3

This is the code example given:

# include <stdio.h>
# include <unistd.h>
void main() {
    static char *mesg[] = {"0", "1", "2", "3", "4", "5", "6", "7", "8", "9"};
    int display(char *), i;
for (i=0; i<10; ++i)
    display(mesg[i]);
sleep(2);
}

int display(char *m) {
char err_msg[25];
switch (fork()) {
    case 0:
        execlp("/bin/echo", "echo", m, (char *) NULL);
        sprintf (err_msg, "%s Exec failure", m);
        perror(err_msg); return(1);
    case -1:
        perror ("Fork failure"); return(2);
    default:
        return(0);
}
}

Now, my assumption before running this program is that the parent would finish before their child. So my expected-output is

0
1
2
3
4
5
6
7
8
9

However, each time i run the program i would get a random order of process. My question is "why?". Is it because of "context switching" where the processor would jump between processes? Is it "resource allocation" where some processes get more than other? Is the order of parent and child process not set in stone and that is why we have zombie and orphan process?

  • Actually, That what I was wondering about. Are parent and child process deterministic or non-deterministic? And after fork() will the processor finish parent process first or its child process first? I had the assumption that parent process start -> fork -> exit, then its child process would start running from fork(). – SopanhavuthSom Oct 5 '15 at 20:01
  • Nondeterministic. The child may get ahead of the parent, the parent may get ahead of the child, or they might run simultaneously on two cores. You're at the mercy of your system's scheduler. If you need synchronization, you need to synchronize the two processes explicitly via some form of IPC. – PSkocik Oct 5 '15 at 22:13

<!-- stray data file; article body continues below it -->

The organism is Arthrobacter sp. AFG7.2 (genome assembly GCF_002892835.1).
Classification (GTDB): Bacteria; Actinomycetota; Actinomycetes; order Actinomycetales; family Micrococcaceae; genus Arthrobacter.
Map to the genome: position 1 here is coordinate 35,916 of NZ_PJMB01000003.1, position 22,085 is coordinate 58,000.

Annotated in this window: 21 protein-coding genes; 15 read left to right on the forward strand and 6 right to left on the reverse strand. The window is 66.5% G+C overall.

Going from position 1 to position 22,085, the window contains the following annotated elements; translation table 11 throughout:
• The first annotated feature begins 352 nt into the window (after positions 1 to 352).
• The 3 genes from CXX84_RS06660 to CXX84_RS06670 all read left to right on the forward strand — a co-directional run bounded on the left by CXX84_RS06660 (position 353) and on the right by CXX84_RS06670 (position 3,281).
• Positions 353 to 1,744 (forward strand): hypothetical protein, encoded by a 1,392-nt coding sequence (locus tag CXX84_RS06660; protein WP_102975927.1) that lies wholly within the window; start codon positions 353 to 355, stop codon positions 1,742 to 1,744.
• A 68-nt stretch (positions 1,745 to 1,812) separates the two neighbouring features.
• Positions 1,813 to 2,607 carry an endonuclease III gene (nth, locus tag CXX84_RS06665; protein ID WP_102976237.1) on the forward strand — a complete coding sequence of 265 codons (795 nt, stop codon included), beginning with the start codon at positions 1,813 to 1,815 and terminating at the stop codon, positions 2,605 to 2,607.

2

The child processes start running as soon as you fork(), in fact they do not even "start", they just continue in the code after the fork() invocation, just like the parent does. Only the return value of fork() is different. Parent and child can exit in either order. So yes, context switching will make all the processes executed in random.

You'll get zombie processes when a child process exits and the parent doesn't properly "reap" the child exit code. Zombie processes basically only consist of yet-to-be-retrieved exit codes, and every time you see one, blame the parent process for not taking care. (Zombies are a bug in the parent, except if the parent is short-lived and doesn't need to take care.) If the parent exits before the child, the child process will be reparented to PID 1 which will do the exit code reaping. (It will also clean up any zombies the process had.)

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